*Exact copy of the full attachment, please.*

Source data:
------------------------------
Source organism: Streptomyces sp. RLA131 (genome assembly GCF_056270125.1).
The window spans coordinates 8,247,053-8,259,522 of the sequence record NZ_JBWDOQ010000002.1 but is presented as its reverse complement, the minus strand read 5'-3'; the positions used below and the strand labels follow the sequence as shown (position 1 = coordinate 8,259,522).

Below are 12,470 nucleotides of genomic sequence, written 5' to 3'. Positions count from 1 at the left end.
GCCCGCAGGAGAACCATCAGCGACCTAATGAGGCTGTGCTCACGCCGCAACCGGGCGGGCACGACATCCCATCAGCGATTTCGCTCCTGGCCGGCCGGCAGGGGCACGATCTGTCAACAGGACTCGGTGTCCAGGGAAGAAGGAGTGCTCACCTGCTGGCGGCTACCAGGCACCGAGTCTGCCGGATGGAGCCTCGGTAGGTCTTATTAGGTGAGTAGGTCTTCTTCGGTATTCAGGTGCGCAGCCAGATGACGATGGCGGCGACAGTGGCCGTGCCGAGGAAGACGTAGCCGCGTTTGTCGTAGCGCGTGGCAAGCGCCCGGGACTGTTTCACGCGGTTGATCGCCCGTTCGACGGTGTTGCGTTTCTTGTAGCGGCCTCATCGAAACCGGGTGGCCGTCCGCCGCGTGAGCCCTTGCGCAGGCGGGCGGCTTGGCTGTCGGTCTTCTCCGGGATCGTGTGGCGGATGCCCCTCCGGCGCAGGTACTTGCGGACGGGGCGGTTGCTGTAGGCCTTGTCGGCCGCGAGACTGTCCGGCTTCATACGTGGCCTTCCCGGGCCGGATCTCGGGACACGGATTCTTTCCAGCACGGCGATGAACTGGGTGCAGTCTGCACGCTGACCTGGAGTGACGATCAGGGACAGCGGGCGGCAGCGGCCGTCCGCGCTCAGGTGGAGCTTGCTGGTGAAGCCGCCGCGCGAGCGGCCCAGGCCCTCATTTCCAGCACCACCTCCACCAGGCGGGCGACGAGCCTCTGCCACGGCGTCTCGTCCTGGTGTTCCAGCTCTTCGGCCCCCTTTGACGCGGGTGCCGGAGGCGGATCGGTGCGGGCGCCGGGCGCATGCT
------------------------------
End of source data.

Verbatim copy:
Source organism: Streptomyces sp. RLA131 (genome assembly GCF_056270125.1).
The window spans coordinates 8,247,053-8,259,522 of the sequence record NZ_JBWDOQ010000002.1 but is presented as its reverse complement, the minus strand read 5'-3'; the positions used below and the strand labels follow the sequence as shown (position 1 = coordinate 8,259,522).

Below are 12,470 nucleotides of genomic sequence, written 5' to 3'. Positions count from 1 at the left end.
GCCCGCAGGAGAACCATCAGCGACCTAATGAGGCTGTGCTCACGCCGCAACCGGGCGGGCACGACATCCCATCAGCGATTTCGCTCCTGGCCGGCCGGCAGGGGCACGATCTGTCAACAGGACTCGGTGTCCAGGGAAGAAGGAGTGCTCACCTGCTGGCGGCTACCAGGCACCGAGTCTGCCGGATGGAGCCTCGGTAGGTCTTATTAGGTGAGTAGGTCTTCTTCGGTATTCAGGTGCGCAGCCAGATGACGATGGCGGCGACAGTGGCCGTGCCGAGGAAGACGTAGCCGCGTTTGTCGTAGCGCGTGGCAAGCGCCCGGGACTGTTTCACGCGGTTGATCGCCCGTTCGACGGTGTTGCGTTTCTTGTAGCGGCCTCATCGAAACCGGGTGGCCGTCCGCCGCGTGAGCCCTTGCGCAGGCGGGCGGCTTGGCTGTCGGTCTTCTCCGGGATCGTGTGGCGGATGCCCCTCCGGCGCAGGTACTTGCGGACGGGGCGGTTGCTGTAGGCCTTGTCGGCCGCGAGACTGTCCGGCTTCATACGTGGCCTTCCCGGGCCGGATCTCGGGACACGGATTCTTTCCAGCACGGCGATGAACTGGGTGCAGTCTGCACGCTGACCTGGAGTGACGATCAGGGACAGCGGGCGGCAGCGGCCGTCCGCGCTCAGGTGGAGCTTGCTGGTGAAGCCGCCGCGCGAGCGGCCCAGGCCCTCATTTCCAGCACCACCTCCACCAGGCGGGCGACGAGCCTCTGCCACGGCGTCTCGTCCTGGTGTTCCAGCTCTTCGGCCCCCTTTGACGCGGGTGCCGGAGGCGGATCGGTGCGGGCGCCGGGCGCATGCT